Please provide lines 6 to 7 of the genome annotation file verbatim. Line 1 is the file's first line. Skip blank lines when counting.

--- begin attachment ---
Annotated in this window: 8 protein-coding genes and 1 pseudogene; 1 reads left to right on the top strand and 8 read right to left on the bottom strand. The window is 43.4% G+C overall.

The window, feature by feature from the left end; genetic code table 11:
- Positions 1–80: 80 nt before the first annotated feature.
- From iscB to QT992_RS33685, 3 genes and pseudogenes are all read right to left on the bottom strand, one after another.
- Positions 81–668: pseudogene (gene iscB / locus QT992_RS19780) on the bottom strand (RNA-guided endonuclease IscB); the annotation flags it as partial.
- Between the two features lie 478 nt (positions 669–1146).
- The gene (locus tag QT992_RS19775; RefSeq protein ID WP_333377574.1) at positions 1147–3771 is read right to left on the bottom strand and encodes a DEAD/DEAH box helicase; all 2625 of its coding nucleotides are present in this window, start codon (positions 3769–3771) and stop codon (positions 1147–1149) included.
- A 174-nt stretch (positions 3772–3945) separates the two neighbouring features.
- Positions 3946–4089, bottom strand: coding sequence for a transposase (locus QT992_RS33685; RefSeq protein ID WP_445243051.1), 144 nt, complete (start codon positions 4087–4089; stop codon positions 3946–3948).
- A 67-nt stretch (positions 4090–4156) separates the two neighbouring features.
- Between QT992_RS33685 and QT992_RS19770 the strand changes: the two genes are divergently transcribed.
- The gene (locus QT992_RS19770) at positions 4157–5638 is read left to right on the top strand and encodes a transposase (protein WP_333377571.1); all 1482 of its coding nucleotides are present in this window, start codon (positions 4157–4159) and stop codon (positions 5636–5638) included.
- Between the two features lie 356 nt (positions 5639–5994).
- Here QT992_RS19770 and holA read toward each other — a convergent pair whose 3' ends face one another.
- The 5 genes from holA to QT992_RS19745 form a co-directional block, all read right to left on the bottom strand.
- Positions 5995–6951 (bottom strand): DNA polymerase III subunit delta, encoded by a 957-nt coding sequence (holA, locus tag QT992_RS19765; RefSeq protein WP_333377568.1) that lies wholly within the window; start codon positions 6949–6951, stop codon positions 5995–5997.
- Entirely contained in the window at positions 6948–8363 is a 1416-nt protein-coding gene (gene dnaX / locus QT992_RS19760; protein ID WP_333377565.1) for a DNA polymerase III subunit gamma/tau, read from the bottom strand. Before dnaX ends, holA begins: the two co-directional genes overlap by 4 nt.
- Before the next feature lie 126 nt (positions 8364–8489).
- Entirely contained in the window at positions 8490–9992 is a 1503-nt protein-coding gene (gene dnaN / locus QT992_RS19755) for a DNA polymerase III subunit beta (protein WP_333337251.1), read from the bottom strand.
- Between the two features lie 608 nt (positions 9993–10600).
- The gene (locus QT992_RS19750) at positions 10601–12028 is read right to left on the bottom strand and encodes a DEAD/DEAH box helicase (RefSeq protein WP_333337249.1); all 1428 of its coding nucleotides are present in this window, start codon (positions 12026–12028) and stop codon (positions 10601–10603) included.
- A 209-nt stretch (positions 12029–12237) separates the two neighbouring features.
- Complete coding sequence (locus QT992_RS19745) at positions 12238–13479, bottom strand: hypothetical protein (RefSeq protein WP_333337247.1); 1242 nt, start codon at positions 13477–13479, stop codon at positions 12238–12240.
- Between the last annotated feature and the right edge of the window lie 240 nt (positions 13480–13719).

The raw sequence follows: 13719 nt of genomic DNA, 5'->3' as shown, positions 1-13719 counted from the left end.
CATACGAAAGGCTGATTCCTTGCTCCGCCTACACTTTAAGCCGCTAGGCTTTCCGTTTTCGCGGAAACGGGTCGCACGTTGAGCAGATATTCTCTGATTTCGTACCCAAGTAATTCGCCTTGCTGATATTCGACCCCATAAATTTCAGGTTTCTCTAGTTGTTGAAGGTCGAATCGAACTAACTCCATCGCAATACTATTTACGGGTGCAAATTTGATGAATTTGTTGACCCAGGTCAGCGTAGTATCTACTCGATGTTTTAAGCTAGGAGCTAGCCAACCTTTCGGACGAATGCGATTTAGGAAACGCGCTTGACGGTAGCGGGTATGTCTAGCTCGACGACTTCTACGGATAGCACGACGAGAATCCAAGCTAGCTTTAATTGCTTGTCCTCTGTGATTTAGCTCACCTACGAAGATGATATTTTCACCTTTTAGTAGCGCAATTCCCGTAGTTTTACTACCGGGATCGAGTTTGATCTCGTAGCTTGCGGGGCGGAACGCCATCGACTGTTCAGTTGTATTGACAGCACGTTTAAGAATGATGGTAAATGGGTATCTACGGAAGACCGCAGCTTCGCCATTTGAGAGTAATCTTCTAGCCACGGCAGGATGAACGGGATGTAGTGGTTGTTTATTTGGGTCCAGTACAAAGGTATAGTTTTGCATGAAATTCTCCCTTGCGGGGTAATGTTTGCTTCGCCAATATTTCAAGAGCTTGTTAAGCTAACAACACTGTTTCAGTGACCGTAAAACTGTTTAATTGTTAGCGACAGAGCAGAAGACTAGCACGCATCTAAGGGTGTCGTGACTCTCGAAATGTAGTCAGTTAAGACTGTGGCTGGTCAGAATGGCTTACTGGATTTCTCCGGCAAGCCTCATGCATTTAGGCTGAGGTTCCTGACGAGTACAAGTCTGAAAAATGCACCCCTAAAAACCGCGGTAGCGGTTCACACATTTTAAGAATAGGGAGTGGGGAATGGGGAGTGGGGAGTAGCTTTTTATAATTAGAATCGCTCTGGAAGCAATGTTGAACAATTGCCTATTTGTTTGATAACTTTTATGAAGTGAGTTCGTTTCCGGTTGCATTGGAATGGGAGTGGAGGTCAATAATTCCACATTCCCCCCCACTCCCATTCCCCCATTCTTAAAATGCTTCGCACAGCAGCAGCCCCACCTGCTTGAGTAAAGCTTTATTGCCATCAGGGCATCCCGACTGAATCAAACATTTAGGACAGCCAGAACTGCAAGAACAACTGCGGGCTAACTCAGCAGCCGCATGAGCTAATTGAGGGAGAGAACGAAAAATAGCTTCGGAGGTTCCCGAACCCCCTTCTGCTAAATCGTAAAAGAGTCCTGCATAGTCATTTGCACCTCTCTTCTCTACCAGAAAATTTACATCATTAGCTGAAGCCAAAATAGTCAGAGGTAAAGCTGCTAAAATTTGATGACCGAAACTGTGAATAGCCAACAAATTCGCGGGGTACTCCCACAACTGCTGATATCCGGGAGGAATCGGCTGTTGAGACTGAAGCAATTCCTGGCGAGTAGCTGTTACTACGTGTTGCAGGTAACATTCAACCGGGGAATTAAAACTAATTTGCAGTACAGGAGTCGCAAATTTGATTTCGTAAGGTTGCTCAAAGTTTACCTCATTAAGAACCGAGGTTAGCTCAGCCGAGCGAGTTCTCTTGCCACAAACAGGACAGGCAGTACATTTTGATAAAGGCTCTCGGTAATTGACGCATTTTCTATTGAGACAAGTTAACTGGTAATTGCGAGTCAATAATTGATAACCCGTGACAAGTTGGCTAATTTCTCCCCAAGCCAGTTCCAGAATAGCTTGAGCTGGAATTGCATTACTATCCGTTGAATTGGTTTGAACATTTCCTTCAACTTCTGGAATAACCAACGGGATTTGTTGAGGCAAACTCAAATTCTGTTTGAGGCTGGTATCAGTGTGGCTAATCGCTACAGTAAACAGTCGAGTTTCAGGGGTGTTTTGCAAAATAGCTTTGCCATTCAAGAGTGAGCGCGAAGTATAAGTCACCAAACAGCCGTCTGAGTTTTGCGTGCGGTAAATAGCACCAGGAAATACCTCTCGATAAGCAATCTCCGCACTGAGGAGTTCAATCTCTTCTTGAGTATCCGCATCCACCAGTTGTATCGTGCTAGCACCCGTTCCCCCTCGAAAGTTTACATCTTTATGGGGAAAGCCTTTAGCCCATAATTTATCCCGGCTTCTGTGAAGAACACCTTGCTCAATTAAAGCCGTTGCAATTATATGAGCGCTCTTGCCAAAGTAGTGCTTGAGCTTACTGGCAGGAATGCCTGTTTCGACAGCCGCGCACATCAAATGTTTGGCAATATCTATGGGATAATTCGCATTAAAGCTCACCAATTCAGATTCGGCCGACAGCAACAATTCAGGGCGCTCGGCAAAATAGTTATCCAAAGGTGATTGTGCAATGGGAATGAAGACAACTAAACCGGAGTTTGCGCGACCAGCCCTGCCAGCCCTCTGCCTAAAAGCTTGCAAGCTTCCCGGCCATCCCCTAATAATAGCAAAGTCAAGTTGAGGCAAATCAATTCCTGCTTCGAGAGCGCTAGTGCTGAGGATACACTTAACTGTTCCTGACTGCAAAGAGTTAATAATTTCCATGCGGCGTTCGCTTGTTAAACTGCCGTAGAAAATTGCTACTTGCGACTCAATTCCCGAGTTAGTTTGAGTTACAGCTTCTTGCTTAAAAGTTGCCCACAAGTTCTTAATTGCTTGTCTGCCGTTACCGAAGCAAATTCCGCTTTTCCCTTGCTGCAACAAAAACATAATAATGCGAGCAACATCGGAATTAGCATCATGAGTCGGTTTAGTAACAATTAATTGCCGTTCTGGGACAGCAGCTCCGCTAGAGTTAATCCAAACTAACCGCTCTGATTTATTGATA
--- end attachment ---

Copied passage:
- Between the two features lie 478 nt (positions 669–1146).
- The gene (locus tag QT992_RS19775; RefSeq protein ID WP_333377574.1) at positions 1147–3771 is read right to left on the bottom strand and encodes a DEAD/DEAH box helicase; all 2625 of its coding nucleotides are present in this window, start codon (positions 3769–3771) and stop codon (positions 1147–1149) included.